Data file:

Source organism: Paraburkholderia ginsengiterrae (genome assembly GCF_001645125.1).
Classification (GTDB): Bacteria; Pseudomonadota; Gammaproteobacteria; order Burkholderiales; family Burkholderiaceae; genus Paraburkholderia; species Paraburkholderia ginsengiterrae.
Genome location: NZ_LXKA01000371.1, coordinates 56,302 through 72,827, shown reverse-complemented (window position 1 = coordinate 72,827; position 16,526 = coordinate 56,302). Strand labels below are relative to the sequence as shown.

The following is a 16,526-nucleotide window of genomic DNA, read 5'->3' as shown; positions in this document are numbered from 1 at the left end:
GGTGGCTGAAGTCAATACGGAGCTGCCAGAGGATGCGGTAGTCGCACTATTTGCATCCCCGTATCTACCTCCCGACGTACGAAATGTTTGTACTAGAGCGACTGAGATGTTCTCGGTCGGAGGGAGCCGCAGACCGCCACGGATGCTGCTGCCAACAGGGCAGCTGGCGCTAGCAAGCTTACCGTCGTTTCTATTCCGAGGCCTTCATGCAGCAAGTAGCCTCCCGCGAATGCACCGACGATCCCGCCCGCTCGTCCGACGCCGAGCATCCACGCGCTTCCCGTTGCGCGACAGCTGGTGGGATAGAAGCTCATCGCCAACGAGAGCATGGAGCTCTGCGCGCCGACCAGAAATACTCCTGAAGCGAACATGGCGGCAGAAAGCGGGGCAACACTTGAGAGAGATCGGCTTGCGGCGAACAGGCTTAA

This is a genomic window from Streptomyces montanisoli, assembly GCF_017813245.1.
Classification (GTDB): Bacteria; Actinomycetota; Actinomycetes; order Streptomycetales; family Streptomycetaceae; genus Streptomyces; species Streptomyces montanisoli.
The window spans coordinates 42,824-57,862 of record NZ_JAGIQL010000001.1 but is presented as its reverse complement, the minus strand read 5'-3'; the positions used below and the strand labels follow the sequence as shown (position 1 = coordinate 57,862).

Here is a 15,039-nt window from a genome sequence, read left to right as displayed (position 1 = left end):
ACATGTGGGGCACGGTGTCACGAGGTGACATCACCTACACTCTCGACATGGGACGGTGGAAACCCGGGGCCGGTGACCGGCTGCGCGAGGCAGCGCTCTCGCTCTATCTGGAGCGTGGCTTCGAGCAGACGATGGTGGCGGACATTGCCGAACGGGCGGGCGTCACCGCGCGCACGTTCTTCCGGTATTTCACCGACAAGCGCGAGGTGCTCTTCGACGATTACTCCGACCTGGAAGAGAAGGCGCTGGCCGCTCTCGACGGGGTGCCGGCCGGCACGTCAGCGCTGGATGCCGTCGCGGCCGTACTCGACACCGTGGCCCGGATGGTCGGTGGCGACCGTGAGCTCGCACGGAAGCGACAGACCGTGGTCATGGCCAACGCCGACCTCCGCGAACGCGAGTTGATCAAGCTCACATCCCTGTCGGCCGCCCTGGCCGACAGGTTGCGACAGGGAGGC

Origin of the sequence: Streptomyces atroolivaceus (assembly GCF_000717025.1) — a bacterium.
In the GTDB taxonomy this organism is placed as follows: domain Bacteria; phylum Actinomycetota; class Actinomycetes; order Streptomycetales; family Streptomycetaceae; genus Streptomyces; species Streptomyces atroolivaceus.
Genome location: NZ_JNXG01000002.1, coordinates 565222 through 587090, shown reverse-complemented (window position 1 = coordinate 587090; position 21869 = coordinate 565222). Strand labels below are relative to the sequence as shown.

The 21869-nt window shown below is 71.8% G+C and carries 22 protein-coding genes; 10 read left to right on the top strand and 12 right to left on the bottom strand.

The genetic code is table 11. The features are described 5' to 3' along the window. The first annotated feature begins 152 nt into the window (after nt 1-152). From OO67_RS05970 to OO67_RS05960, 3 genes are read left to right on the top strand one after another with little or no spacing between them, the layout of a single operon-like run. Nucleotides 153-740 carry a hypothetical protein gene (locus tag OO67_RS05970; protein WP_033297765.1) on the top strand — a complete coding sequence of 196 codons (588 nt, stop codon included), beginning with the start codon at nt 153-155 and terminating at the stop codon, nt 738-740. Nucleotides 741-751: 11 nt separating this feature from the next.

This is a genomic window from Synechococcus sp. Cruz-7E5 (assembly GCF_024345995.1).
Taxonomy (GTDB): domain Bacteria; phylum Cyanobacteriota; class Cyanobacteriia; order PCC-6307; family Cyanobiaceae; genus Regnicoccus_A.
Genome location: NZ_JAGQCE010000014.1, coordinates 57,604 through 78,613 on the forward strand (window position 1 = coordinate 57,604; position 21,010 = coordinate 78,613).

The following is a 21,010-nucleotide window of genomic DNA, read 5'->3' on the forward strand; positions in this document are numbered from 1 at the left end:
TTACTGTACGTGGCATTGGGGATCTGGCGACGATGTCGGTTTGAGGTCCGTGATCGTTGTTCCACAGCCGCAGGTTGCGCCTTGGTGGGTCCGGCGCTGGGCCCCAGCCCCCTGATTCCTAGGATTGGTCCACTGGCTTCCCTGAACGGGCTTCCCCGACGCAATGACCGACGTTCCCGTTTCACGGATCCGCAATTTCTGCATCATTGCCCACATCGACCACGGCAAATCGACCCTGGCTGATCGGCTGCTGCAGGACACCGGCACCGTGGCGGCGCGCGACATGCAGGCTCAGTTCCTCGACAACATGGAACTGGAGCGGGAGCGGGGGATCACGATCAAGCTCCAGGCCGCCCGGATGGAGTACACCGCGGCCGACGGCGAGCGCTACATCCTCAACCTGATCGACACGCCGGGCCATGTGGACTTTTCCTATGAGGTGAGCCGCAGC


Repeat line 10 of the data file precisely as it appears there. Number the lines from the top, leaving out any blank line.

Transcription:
ACATGTGGGGCACGGTGTCACGAGGTGACATCACCTACACTCTCGACATGGGACGGTGGAAACCCGGGGCCGGTGACCGGCTGCGCGAGGCAGCGCTCTCGCTCTATCTGGAGCGTGGCTTCGAGCAGACGATGGTGGCGGACATTGCCGAACGGGCGGGCGTCACCGCGCGCACGTTCTTCCGGTATTTCACCGACAAGCGCGAGGTGCTCTTCGACGATTACTCCGACCTGGAAGAGAAGGCGCTGGCCGCTCTCGACGGGGTGCCGGCCGGCACGTCAGCGCTGGATGCCGTCGCGGCCGTACTCGACACCGTGGCCCGGATGGTCGGTGGCGACCGTGAGCTCGCACGGAAGCGACAGACCGTGGTCATGGCCAACGCCGACCTCCGCGAACGCGAGTTGATCAAGCTCACATCCCTGTCGGCCGCCCTGGCCGACAGGTTGCGACAGGGAGGC